3 new Flag Theory strategies for expats living overseas

Dateline: San Jose, Costa Rica

We frequently discuss what I call my “Five Magic Words”; the concept that each of us should “go where you’re treated best”.

This idea is not only rooted in a simple understanding of human nature of how people and wealth work, but it is based on the decades-old concept of Flag Theory which tells us to diversify internationally for personal freedom and asset protection.

When it comes to living overseas as an expat, it is advisable to maintain a second residence separate from where you actually spend most of your time. This way, you can likely stay out of the tax net in the country where you actually spend most of your time.

Being treated like a tourist is always a better way to go.

When deciding on the best place to live overseas, one consideration is how long you can stay in that country as a tourist. I spend a lot of time in Malaysia, which allows westerners 90 days visa-free per entry, and practically anyone else at least 30 days visa-free.

Malaysia is one of the most easy-going countries I’ve been to. They don’t require you to fill out a bunch of stupid forms, show onward flight tickets, or hold on to some dopey exit card. You simply arrive, hand over your passport, and you’re on your way.

It’s the exact opposite of visiting the United States.

In that regard, Malaysia is an excellent place to spend time and practice Flag Theory. Mexico is also well known for its generous 180-day visa policy for US persons, and while I personally wouldn’t try it, some Mexicans claim the government doesn’t care how long you stay.

However, how long you can stay in a country is just one factor to consider. I’ve been working on several other strategies that fit in with Flag Theory.

To be fair, these are just working theories I wanted to share with you. Unlike a lot of people in this business, I’m open to your honest criticism in the comments section below. Here are three strategies I believe you can use to maximize your freedoms while living overseas…

The No Capital Cities Strategy

Personally, I love big cities. In fact, I often find myself passing up beautiful natural scenery in a new country in order to spend time in its big city. (Being a workaholic with a need for fast wifi doesn’t hurt, either).

However, several friends of mine have suggested that they avoid capital cities for one reason: a lack of freedom.

In many ways, the logic behind their avoidance of the capital city is sound. A capital is the seat of a government, and governments attract people who wish to restrict freedoms. Even in relatively free countries, governments will exert their will close to home, while letting the rest of the country and “the hinterlands” remain unpoliced.

This could mean everything from not being able to walk down the street with a drink in hand to more aggressive enforcement of traffic laws.

One visit to Washington, DC will show you to pros and cons of capital cities. On one hand, residents of capitals enjoy all of the freebies that governments provide for themselves, like free jazz concerts in perfectly manicured city parks every summer.

The price you pay for this free stuff is living amongst a bunch of power-hungry people who make a living out of dreaming up stupid new laws. If you want the best chance of being left alone, stay away from the government. (Of course, in aspiring police states, there is often nowhere to hide).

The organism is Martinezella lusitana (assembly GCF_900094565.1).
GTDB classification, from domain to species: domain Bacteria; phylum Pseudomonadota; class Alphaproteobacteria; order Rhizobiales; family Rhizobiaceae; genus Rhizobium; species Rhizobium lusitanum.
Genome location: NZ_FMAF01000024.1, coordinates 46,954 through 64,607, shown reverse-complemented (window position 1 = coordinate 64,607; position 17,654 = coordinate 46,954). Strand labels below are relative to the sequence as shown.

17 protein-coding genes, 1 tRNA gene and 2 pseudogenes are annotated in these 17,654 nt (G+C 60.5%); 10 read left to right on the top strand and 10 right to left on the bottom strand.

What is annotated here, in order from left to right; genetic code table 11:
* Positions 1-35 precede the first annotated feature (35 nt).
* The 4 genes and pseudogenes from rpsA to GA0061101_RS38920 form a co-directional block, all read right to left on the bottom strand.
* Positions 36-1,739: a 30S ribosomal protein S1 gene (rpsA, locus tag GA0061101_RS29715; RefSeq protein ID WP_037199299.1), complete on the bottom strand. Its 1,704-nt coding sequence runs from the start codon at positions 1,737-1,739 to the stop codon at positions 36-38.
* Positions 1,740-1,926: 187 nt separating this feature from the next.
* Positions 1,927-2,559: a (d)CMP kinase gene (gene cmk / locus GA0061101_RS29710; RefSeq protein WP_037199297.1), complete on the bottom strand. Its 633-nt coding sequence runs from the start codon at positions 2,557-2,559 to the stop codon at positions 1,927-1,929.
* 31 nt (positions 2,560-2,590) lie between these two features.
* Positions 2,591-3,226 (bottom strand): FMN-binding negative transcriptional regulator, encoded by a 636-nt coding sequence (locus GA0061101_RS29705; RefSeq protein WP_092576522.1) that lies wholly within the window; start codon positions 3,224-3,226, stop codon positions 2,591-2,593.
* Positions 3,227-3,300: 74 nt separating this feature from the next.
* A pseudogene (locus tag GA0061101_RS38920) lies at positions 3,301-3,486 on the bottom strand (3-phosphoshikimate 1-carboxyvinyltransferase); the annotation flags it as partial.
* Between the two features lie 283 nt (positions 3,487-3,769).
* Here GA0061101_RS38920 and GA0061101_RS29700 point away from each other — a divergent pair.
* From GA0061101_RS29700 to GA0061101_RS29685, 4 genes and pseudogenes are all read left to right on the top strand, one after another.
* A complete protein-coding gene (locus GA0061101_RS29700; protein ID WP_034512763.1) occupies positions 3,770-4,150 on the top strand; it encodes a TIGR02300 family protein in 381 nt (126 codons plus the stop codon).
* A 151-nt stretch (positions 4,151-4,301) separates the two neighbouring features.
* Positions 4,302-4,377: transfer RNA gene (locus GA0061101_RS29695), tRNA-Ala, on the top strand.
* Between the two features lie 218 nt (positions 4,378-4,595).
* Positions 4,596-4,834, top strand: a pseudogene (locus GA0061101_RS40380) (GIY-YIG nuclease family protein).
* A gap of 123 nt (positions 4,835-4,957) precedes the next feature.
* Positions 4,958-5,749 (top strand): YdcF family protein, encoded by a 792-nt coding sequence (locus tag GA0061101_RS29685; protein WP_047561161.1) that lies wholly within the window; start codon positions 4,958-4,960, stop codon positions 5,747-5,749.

Capital cities are often less bastions of capitalism. Washington may have some venture capital activity, but it is small compared to New York and Silicon Valley. In a more stark contrast, wealth and capitalism in Hanoi pale in comparison to Ho Chi Minh City, Vietnam.

Five Flag Theory

The Tax Haven Adjacent Strategy

Tax havens are the proof in the pudding that “go where you’re treated best” is only natural. People and their capital naturally gravitate to the best conditions, be that bank secrecy or zero tax policies.

However, many of the world’s tax havens have become quite expensive as a result of all of that wealth flooding in. Think about it: countries that are likely to become tax havens in the first place tend to be small and lacking in resources.

Luxembourg, Lichtenstein, Andorra, the Cayman Islands, Vanuatu, the Cook Islands, and more. Even places like Switzerland, while quite wealthy from other industries, are small compared to the countries whose citizens they have historically stored wealth for.

Now, take a huge influx of capital, small land area, and an often tropical climate and imagine what happens when people jam in there. Things get expensive.

You’d think living on an island in the middle of nowhere in the Atlantic Ocean would be an affordable proposition. But thanks to a highly sophisticated banking center, Bermuda is one of the most expensive places on earth.

Monaco, where I’m hosting a small conference for Members of The Nomad Society this April, is in a similar boat. With less than 1 square mile of land area and a booming port for mega yachts, it’s no wonder you can’t buy a broom closet for under $1 million.

Heck, even Panama – the potential “Singapore of the Americas” – feels a bit pricey. So my idea is that you shouldn’t live in a tax haven… but you should live next to one.

Instead of living in Singapore, live in Malaysia. You’ll be within arms’ reach of all of the benefits of Singapore’s highly sophisticated financial system without having to pay $10,000 a month for a nice apartment.

Instead of living in Panama, live in Colombia. You won’t get bored of the monotony of Panama City and you’ll enjoy easy access to your money when you need it.